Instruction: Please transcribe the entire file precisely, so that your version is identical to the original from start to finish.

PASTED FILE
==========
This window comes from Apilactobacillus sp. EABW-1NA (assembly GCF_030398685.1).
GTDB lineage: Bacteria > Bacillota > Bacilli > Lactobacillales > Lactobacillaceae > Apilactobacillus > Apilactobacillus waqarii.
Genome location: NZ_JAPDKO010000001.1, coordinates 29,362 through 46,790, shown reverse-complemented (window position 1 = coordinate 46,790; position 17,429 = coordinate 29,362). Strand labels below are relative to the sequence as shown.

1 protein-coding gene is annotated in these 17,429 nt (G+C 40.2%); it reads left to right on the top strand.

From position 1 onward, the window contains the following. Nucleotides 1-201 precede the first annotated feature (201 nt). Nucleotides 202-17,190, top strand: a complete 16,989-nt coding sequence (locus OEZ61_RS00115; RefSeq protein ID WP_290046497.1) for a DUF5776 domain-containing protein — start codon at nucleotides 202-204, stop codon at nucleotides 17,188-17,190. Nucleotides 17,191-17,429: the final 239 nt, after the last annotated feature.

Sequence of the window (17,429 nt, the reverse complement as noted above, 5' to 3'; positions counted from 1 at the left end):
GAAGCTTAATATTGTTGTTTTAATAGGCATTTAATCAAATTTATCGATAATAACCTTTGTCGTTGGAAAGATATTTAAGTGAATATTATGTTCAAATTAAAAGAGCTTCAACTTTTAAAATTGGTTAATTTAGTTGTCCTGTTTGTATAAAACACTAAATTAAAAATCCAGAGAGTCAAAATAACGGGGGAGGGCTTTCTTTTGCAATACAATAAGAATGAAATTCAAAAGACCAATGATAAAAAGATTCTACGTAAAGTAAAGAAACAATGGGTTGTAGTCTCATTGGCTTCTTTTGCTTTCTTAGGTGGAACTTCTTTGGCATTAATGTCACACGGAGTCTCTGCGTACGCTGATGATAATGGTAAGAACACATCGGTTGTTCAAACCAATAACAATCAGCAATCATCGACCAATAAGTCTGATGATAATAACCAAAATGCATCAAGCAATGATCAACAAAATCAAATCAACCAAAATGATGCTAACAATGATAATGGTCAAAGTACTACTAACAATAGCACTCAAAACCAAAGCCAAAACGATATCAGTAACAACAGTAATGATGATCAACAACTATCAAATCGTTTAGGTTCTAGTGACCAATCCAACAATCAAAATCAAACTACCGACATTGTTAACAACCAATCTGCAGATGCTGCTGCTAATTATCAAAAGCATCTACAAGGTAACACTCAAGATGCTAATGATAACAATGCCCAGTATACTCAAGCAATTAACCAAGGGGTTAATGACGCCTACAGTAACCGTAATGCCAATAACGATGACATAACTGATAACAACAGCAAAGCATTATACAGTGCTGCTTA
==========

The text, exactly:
This window comes from Apilactobacillus sp. EABW-1NA (assembly GCF_030398685.1).
GTDB lineage: Bacteria > Bacillota > Bacilli > Lactobacillales > Lactobacillaceae > Apilactobacillus > Apilactobacillus waqarii.
Genome location: NZ_JAPDKO010000001.1, coordinates 29,362 through 46,790, shown reverse-complemented (window position 1 = coordinate 46,790; position 17,429 = coordinate 29,362). Strand labels below are relative to the sequence as shown.

1 protein-coding gene is annotated in these 17,429 nt (G+C 40.2%); it reads left to right on the top strand.

From position 1 onward, the window contains the following. Nucleotides 1-201 precede the first annotated feature (201 nt). Nucleotides 202-17,190, top strand: a complete 16,989-nt coding sequence (locus OEZ61_RS00115; RefSeq protein ID WP_290046497.1) for a DUF5776 domain-containing protein — start codon at nucleotides 202-204, stop codon at nucleotides 17,188-17,190. Nucleotides 17,191-17,429: the final 239 nt, after the last annotated feature.

Sequence of the window (17,429 nt, the reverse complement as noted above, 5' to 3'; positions counted from 1 at the left end):
GAAGCTTAATATTGTTGTTTTAATAGGCATTTAATCAAATTTATCGATAATAACCTTTGTCGTTGGAAAGATATTTAAGTGAATATTATGTTCAAATTAAAAGAGCTTCAACTTTTAAAATTGGTTAATTTAGTTGTCCTGTTTGTATAAAACACTAAATTAAAAATCCAGAGAGTCAAAATAACGGGGGAGGGCTTTCTTTTGCAATACAATAAGAATGAAATTCAAAAGACCAATGATAAAAAGATTCTACGTAAAGTAAAGAAACAATGGGTTGTAGTCTCATTGGCTTCTTTTGCTTTCTTAGGTGGAACTTCTTTGGCATTAATGTCACACGGAGTCTCTGCGTACGCTGATGATAATGGTAAGAACACATCGGTTGTTCAAACCAATAACAATCAGCAATCATCGACCAATAAGTCTGATGATAATAACCAAAATGCATCAAGCAATGATCAACAAAATCAAATCAACCAAAATGATGCTAACAATGATAATGGTCAAAGTACTACTAACAATAGCACTCAAAACCAAAGCCAAAACGATATCAGTAACAACAGTAATGATGATCAACAACTATCAAATCGTTTAGGTTCTAGTGACCAATCCAACAATCAAAATCAAACTACCGACATTGTTAACAACCAATCTGCAGATGCTGCTGCTAATTATCAAAAGCATCTACAAGGTAACACTCAAGATGCTAATGATAACAATGCCCAGTATACTCAAGCAATTAACCAAGGGGTTAATGACGCCTACAGTAACCGTAATGCCAATAACGATGACATAACTGATAACAACAGCAAAGCATTATACAGTGCTGCTTA